21-year-old doesn’t let Chambers Bay’s conditions get in his head.

Chambers Bay Director of Agronomy Eric Johnson predicted that the U.S. Open would be won or lost “on the greens.” His prediction wasn’t a reach, but Johnson was right. Oh boy, was he right.

 Just ask Dustin Johnson, who three-putted the 18th hole, missing a chance to send the U.S. Open into a playoff with Jordan Spieth, who won the tournament after scoring a birdie on the 18th hole.

 It was an exciting U.S. Open at Chambers Bay — one for the ages, really — that literally came down to the last shot. All week there was talk of Chambers Bay’s setup, especially the fescue greens, which several players labeled “bumpy.” You won’t get any lip service from Joe Sixpack over bumpy greens, but you will from PGA professionals. After Friday’s second round, Hendrik Stenson said the greens were like putting on broccoli. Ouch!

Johnson, who missed six putts inside 10 feet on the back nine Sunday, didn’t complain about the bumpy greens, but you could sense his insinuation that they had plenty to do with him losing the tournament. He said the fast and bumpy greens made it tough to get the ball in the hole.

 “Whatever the putt did on the last hole … I might have pulled it a little bit,” Johnson said. “But to me, it looked like it bounced left. It’s tough. It’s very difficult. … I tried my damndest to get it in the hole, I just couldn’t do it.”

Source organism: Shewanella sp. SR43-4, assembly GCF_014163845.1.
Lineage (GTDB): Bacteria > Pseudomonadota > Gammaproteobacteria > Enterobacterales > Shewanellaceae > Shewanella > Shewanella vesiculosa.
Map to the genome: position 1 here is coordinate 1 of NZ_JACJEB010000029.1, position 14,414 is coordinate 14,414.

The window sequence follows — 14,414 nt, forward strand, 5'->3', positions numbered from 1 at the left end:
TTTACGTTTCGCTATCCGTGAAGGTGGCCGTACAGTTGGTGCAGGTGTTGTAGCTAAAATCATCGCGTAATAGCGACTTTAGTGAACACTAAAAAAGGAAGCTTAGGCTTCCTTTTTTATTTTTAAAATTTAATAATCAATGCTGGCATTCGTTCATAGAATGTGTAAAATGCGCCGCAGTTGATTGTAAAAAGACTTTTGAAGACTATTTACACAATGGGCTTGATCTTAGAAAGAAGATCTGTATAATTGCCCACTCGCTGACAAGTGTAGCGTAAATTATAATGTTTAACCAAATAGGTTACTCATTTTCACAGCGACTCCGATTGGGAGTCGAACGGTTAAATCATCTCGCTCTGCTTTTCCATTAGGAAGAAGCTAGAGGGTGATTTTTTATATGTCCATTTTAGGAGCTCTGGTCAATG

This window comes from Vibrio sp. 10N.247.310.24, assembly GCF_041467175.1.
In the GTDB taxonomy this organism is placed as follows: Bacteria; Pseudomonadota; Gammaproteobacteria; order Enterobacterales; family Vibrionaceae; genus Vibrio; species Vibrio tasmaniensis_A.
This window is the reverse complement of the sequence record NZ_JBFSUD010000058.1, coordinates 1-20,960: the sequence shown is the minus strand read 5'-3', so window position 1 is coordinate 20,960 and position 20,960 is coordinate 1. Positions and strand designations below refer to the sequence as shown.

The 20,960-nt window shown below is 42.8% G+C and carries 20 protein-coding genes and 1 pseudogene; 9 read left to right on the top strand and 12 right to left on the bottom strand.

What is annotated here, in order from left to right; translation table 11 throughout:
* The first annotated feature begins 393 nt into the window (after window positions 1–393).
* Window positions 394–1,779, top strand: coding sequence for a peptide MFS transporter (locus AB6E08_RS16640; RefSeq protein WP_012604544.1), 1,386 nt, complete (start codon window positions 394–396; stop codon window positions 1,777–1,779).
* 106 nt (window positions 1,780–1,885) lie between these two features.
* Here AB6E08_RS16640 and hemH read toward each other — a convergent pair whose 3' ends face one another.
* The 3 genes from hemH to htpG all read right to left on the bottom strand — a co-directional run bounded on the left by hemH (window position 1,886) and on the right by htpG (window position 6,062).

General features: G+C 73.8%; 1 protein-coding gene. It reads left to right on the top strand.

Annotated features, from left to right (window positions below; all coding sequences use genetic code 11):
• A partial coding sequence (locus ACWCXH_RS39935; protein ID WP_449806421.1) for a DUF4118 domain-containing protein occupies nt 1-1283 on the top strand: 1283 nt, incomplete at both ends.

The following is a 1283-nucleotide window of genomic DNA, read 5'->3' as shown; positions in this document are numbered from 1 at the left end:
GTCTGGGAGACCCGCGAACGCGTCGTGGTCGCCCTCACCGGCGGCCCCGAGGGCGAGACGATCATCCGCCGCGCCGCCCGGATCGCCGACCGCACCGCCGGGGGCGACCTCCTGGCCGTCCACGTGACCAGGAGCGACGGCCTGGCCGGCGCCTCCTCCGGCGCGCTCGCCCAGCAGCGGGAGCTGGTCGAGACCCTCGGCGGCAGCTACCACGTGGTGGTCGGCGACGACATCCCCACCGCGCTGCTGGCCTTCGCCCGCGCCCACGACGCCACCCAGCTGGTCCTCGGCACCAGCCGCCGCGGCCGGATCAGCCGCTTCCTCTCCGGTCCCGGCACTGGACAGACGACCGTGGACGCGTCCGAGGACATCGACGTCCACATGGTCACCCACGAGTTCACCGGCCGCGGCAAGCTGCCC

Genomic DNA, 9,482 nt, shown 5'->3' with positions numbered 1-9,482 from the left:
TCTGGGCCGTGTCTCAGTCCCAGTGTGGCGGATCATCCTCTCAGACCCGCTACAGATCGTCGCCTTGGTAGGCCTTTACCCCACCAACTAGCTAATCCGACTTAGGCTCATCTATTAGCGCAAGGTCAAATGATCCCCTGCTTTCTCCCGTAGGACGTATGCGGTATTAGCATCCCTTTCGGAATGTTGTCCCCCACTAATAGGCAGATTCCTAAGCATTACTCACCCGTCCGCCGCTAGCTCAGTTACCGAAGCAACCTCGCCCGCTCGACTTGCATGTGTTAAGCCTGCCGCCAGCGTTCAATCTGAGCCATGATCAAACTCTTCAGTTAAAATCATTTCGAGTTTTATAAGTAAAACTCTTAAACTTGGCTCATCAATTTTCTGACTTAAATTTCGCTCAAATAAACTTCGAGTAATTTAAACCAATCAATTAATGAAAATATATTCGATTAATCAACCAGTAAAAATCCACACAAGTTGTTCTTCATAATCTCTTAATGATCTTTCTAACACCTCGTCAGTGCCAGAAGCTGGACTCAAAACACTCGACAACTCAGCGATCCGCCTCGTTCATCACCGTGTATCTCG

Meanwhile, Spieth, the 21-year-old phenom, finds himself halfway to golf’s Grand Slam this year with wins in the Masters and now U.S. Open. Spieth shot a 5-under-par 275 for the tournament. He is, perhaps, the most poised athlete in all of sports.

 Spieth never seemed to let the bumpy greens get in his head. After his third round on Saturday, Spieth noted that the greens “aren’t what we normally see. They don’t putt like we normally see.”

 But instead of complaining about the greens, Spieth embraced his chances of beating the course and winning the tournament.

 “I got over it,” Spieth said of the “noise” surrounding the tournament. “The quicker you [do] that and don’t worry about it, the easier it is just to move on with your game.”

 Spieth also never forgot what tournament he was in — the U.S. Open. “It’s a grind,” he said.

 All U.S. Opens — give or take a few — are set up to make golfers grind. Of course, you could say that this year’s U.S. Open and its unpredictable bumpy greens were really a grind.

Follow Superintendent’s U.S. Open coverage here.